You are forgetting the Aston Martin Lagonda Vignale which was almost set for production, it was a blob, may even have been a blob that inspired the Town Car.

That looks more like a modern version of the Jaguar Mk. II.
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RE: Ford Ponders Reviving The "Continental" Brand

Thu Oct 07, 2010 9:12 pm

Quoting TSS (Reply 8):
But when the year 2000 finally rolled around, you can imagine my disappointment that the then-new Lincoln Town Car was not a clean, crisp, razor-edged design inspired by the lines of the Aston Martin Lagonda and select Lincolns of the past but was a formless, shapeless, blob of a car apparently inspired by a jello mold that's been out of the refrigerator a bit too long.

FYI, styling for the 2000 Town Car first rolled out in production for the 1998 model year. For the record, I liked the styling of the 1997 and older Town Cars better than the 1998-2011 models. To be fair, Lincoln did make some styling corrections in 2003; but IMHO they should've went further.

Quoting KiwiRob (Reply 19):
You are forgetting the Aston Martin Lagonda Vignale which was almost set for production, it was a blob, may even have been a blob that inspired the Town Car.

Styling for the 'blob' 1998 Town Car was likely set in motion during the mid-90s (1995, perhaps). When was the Aston Martin Lagonda Vignale planned and designed?

Quoting falstaff (Reply 20):
They already have the MKS. Of course that is WAY better than those worthless Continentals from the late 80s/early 90s. Those 90s models had that V-8 mounted transversely, what a pain in the butt to work on.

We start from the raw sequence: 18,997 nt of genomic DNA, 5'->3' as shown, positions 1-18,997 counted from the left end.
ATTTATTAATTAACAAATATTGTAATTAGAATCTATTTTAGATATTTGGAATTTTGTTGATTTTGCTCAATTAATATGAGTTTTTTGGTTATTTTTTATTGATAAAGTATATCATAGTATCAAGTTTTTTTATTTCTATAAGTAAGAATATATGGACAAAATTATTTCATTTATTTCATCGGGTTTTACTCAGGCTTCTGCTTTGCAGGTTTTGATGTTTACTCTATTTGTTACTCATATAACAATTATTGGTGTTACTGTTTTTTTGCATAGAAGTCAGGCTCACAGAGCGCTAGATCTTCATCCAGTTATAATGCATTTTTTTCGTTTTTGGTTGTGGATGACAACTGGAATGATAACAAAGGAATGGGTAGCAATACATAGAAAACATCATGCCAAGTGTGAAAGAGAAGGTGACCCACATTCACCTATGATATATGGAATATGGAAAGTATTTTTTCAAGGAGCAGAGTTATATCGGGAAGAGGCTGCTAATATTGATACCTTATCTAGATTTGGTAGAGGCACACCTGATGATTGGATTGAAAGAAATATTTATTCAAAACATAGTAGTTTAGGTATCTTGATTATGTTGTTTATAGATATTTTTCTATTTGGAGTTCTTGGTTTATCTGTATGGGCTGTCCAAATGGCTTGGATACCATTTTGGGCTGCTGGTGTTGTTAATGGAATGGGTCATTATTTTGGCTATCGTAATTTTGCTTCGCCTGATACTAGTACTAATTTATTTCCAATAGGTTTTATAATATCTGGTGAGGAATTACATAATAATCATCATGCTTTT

The only V8-powered FWD Continentals were the 1995-2002(?) models. The 1988-1994 Continental's were all powered by the infamous 3.8L V6 that was also offered in the Taurus/Sable (until 1995) and on the Windstar minivans and became known for reliabilty issues.

Quoting DucatiRacer (Reply 21):
while it does not apply literally to Ford, I think the media has come to feel as if the domestic auto industry in general owes its life to the US government and therefore should have to do what is "right" regardless of what other manufacturers are doing (or what the market wants).

The enviros were beating up on GM and Chrysler well before the recent government bailouts.

Quoting DucatiRacer (Reply 21):
Additionally, if you want to really get to the heart of the matter, a lot of the folks with the loudest mouths (not unlike one former Vice President and any number of celebrities) are nothing more than "limosuine-liberals" who want you and I to have no choice in automobiles other than a pitiful selection of gutless 4 cylinder econobox and (questionably green) hybrids. Meanwhile, they love the reclining seats with massage function in the long wheelbase European sedan that takes them to their speaking engagements (not to mention how much they seem to enjoy flying around on Gulfstreams).

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RE: Ford Ponders Reviving The "Continental" Brand

Thu Oct 07, 2010 10:55 pm

Quoting DucatiRacer (Reply 21):
beating up on Porsche does no good in middle America where many folks can go months or years without seeing one in the flesh

I lived in middle America (St. Louis) for a long time and I saw Porsche cars all the time.

Quoting PHLBOS (Reply 23):
For the record, I liked the styling of the 1997 and older Town Cars better than the 1998-2011 models.

I really like the 98 on up models and every model through 1989. I don't like the 1990-94? models with those giant headlights. Other than that I like them.

Quoting PHLBOS (Reply 23):
The only V8-powered FWD Continentals were the 1995-2002(?) models

Those were the models I was refering to. I should have been more clear on that. The 88-94 had the headgasket blowing 3.8. I have seen more junk 88-94 Continentals than any other era. Around these parts they are usually flat on the ground, rusted, and blowing smoke...
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RE: Ford Ponders Reviving The "Continental" Brand

Fri Oct 08, 2010 12:49 am

http://www.conceptcarz.com/view/phot...coln-Mark-I-Continental_photo.aspx


Here is the heyday of the Continental style in my opinion.
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RE: Ford Ponders Reviving The "Continental" Brand

Fri Oct 08, 2010 1:26 am

Quoting stasisLAX (Thread starter):
Perhaps my beloved Lincoln Continental concept sedan will indeed become a reality!